Thanks to better risk controls from banks, the historical credit process is no longer directly related to what the central bank does. For example, if the Federal Reserve buys a trillion dollars’ worth of U.S. government bonds, it doesn’t mean that U.S. banks are going to lend any more money. They need to make their own decisions based on their own views, but given very tight capital ratios, it is easy to bump up against the limits, preventing a credit boom. According to Blu Putnam, Chief Economist at CME Group, “If you don’t have a credit boom, you don’t have inflation.”
One might think that after roughly $3 trillion of quantitative easing some inflation might appear. That hasn’t happened yet or really in the past 20 years when core inflation has been 1%-2%. The core inflation didn’t waver much through the tech boom and bust, the housing boom and big bust, and the economic recovery. So, the correlation between central banking activity and the economy and inflation is lost. Thanks to risk control that stopped the credit boom and inflation.
How has inflation been impacted by the Fed? Given the Fed targets a 2% core inflation rate, they expected to see much higher inflation by now given all of their accommodative easing and zero federal funds rate. The fact that inflation hasn’t occurred, not only in the U.S. but not in Europe nor Japan, shows it is not a problem around the world. However, inflation is below its target rate so the Fed has to balance that against its desire to move interest policy up some because of the strong labor market.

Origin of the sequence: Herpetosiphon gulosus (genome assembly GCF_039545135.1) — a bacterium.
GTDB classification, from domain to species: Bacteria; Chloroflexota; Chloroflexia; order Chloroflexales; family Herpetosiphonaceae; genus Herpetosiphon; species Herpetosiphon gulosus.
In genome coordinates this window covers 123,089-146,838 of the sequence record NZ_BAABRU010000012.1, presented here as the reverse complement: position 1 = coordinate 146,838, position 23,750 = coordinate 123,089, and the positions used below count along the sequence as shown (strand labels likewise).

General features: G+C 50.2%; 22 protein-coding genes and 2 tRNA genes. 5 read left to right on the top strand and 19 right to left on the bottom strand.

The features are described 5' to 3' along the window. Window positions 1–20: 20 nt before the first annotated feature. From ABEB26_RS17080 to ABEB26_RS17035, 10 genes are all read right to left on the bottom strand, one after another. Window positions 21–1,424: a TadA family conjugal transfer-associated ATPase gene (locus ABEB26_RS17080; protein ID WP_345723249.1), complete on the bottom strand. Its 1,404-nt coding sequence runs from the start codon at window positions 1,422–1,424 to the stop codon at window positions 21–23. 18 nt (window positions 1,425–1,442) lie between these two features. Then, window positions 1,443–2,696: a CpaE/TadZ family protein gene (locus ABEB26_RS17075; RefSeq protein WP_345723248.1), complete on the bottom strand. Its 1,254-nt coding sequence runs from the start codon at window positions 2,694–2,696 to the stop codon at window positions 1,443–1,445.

Fed decision making has become much more complicated since past relationships don’t seem to hold. Tough decisions aren’t always bad decisions, especially with the strong dollar that also keeps inflation down. Low inflation and booming labor markets might make a good decision easier for the Fed, though that decision may have a bigger impact on the equity market than the credit market and inflation.
To hear a more in depth discussion on inflation, central banks and commodities, please watch our interview with Blu.
This article was written by Jodie Gunzberg, global head of commodities, S&P Down Jones Indices.
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